Egypt’s Red Sea has been warming since the mid-1990s, a phenomenon that could threaten its rich ecosystem, according to a recent study conducted by Saudi Arabia’s King Abdullah University of Science and Technology (KAUST).
Satellite-derived sea surface temperatures (SST) and ground-based air temperatures taken by a KAUST research team reveal that the Red Sea witnessed an abrupt temperature increase in 1994, and a rise of 0.7C in the last decade.
While global oceanic warming is evident across most of the tropical seas, the Red Sea in particular appears to exceed average marine tropical temperatures, the study says. This rapid warming has alerted scientists to the need to understand its potential impact on the ecosystem of a sea that is largely under-researched.
“Countries haven’t made much effort to study the basin. The US Office of Naval Research was working on it in the 1990s, but they stopped, possibly for political reasons. There have not been many studies on the Red Sea until recently," said Ibrahim Hoteit, one of the lead investigators in the KAUST study.
“For climate studies we need historical data, which we don’t have. To overcome this we are doing circulation modeling of the last 50 to 100 years,” he said. A general circulation model is a mathematical model of the circulation of a planetary atmosphere or ocean that is widely applied for weather forecasting, understanding the climate and projecting climate change.
The SST data was collected between 1985 and 2007 from monthly measurements taken by the AVHRR Pathfinder V5 dataset, one of the most accurate and reliable datasets available for the region.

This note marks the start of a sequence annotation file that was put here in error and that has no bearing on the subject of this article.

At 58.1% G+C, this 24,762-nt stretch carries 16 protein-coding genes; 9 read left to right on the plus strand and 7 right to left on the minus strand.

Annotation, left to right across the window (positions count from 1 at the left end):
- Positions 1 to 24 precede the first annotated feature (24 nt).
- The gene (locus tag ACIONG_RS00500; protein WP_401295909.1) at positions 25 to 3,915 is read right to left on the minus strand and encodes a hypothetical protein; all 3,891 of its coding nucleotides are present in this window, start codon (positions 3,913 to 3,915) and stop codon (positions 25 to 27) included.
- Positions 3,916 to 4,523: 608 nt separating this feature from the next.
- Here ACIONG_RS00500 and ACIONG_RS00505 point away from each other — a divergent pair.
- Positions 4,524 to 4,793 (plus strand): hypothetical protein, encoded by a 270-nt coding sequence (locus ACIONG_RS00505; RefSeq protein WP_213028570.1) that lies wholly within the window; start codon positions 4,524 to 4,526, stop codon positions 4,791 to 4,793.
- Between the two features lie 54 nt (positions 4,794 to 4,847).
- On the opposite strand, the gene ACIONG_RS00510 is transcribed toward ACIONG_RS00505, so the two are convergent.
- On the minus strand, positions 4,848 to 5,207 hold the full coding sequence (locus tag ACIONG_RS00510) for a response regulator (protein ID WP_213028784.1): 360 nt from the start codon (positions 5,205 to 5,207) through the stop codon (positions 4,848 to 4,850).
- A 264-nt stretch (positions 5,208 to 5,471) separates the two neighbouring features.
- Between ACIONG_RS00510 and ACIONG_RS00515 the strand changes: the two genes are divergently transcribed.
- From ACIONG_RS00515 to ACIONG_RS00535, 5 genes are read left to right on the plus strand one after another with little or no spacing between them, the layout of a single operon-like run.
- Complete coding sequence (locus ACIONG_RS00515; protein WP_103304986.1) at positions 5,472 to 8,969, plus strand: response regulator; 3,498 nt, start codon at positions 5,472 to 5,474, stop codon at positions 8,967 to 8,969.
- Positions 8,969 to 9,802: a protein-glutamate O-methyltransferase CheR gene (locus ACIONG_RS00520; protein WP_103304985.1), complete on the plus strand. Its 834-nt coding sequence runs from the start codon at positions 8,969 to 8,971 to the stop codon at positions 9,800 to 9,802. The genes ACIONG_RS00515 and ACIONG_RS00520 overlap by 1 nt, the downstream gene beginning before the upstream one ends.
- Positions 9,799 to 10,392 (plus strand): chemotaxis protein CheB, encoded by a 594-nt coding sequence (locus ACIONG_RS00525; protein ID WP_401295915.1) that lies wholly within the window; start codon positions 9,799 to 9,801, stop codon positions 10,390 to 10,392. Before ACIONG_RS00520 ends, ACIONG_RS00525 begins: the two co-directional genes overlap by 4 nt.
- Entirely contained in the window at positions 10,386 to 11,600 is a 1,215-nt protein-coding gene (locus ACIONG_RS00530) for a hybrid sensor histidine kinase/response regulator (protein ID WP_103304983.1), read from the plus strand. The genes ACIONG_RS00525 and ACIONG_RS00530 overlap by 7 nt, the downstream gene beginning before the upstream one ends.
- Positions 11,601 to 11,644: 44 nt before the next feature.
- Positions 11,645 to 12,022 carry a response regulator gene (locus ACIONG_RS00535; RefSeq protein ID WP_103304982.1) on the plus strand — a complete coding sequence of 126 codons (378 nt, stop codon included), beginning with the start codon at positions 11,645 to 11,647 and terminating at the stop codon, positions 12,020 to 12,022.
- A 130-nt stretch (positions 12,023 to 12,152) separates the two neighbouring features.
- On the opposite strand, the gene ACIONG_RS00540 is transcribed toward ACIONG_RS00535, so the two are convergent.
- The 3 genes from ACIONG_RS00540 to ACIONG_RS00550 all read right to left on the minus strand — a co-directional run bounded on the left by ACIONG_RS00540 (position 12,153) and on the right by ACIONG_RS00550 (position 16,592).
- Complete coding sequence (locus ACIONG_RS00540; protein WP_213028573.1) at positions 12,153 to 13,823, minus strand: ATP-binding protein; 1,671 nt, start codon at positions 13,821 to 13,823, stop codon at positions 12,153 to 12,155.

The study compared warming in the Red Sea with northern hemisphere temperatures acquired from the University of East Anglia’s Climate Research Unit and the United Kingdom’s Met Office Hadley Centre to help determine whether the trend was regional or global. The data sets showed parallel trends.
The KAUST study was published in July by the scientific journal Geophysical Research Letters.
Another study on the impact of rising temperatures on coral growth in the central Red Sea, conducted by the USA’s Woods Hole Oceanographic Institution and published in July 2010 by Science magazine, says that sea surface temperature across much of the tropics has increased by 0.4C to 1C since the mid-1970s. The Red Sea is the world’s northernmost tropical sea.
The major concern about these temperature increases is their potential impact on the Red Sea’s ecosystem, one of the most diverse marine ecosystems in the world and a big part of Egypt's tourist industry.
The Woods Hole study sounds the alarm that rising Red Sea surface temperatures have slowed the growth of healthy colonies of the coral species Diploastrea Heliopora by 30 percent since 1998. It warns that should sea temperatures continue to rise as expected the coral could cease growing altogether by 2070. According to the KAUST study, there is a need to further assess past biological data on coral and fisheries and closely monitor the relatively underexplored and fragile Red Sea.
KAUST’s Red Sea research center, which opened in 2007, is also looking at projection models for oil spills in the area and their potential impact on the environment.